By Douglas A. McIntyre, Michael B. Sauter, Alexander E.M. Hess and Samuel Weigley
Published November 07, 2012
24/7 Wall St.
Owning a car for many years can be considered a sign of brand loyalty. The car is well made, or perhaps it retains its value better than other vehicles. Each of those factors should help the reputation of the car maker. On the other hand, the longer a customer owns a car, the longer before he or she trades it in for a new one — which is what makes the manufacturer money.
This story was originally published by 24/7 Wall St.
Does the length of a car ownership really cut both ways? Not really, according to an analysis by 24/7 Wall St. The relationship between the length of car ownership and loyalty is weak at best.
Based on data provided by Edmunds.com, 24/7 Wall St. examined the 30 largest brands sold in the United States measured by unit volume to find the average length of car ownership for each make. The brands people hold for long periods have several characteristics in common. Most sell very few units and therefore have a small market share. Jaguar owners hold their cars for seven years, but in a good month the brand sells just 1,000 units. Similarly, Volvo and Mitsubishi — also high on our list for years of ownership — sell around 4,000 units per month.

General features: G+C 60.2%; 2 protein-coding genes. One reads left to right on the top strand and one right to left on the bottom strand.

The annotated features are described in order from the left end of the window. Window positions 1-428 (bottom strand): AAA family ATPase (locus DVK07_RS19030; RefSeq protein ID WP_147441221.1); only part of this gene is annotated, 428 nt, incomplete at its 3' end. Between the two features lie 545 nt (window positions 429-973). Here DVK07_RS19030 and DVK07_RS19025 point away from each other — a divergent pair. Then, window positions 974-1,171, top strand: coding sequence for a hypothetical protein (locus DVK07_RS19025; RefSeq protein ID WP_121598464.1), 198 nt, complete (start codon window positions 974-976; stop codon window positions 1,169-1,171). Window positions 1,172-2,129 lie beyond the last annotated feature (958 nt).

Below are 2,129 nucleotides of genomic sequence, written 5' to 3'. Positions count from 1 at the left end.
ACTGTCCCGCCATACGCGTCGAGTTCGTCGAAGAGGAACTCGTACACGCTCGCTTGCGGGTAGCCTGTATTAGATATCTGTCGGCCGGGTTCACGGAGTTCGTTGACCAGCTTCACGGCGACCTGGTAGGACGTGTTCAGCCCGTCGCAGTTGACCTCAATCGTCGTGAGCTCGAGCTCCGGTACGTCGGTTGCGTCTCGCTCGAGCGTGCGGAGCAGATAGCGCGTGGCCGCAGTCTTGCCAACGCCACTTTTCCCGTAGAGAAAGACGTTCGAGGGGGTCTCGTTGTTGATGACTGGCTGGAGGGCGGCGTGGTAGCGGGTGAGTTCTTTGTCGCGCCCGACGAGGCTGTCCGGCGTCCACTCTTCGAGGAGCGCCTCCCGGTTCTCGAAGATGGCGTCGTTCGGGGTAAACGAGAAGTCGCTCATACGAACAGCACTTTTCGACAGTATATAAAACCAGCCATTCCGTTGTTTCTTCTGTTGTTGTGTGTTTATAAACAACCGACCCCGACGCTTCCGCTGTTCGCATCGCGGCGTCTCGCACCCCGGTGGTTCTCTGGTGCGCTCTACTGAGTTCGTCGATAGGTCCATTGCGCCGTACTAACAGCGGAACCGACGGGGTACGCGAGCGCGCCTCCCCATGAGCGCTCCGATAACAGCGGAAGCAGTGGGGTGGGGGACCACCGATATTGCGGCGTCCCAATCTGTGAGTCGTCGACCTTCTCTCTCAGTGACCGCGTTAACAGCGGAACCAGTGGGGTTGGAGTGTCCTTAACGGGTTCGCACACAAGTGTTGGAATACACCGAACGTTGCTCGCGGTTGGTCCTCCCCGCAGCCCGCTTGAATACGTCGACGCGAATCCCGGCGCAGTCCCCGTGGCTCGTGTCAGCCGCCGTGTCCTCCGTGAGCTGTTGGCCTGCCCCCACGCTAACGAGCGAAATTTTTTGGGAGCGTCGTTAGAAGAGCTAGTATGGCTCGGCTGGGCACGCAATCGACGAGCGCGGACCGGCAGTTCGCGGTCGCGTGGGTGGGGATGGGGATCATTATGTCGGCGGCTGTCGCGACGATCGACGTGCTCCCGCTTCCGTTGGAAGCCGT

In an interview with 24/7 Wall St., Edmunds.com analyst Jeremy Acevedo explained that shrinking market share also plays a major role in the age of traded-in vehicles. In several cases, the fact that far fewer of these vehicles are being sold today means the average age of those vehicles is necessarily going to be older. Sales of seven of the nine makes on our list declined by more than 20% between 2007 and 2011. Sales of Mitsubishi dropped by 38.6% during that period, while sales of Chrysler sank by nearly 60%.
Another common factor among these brands is the relatively older age of the car owners. Acevedo explained, “frequently, it’s just a prudent fiscal decision to hang on to your car for longer.” It is likely that this decision is especially important for seniors because “driving is less of an imperative, if they’re retired they may not be driving around as much as younger drivers.”
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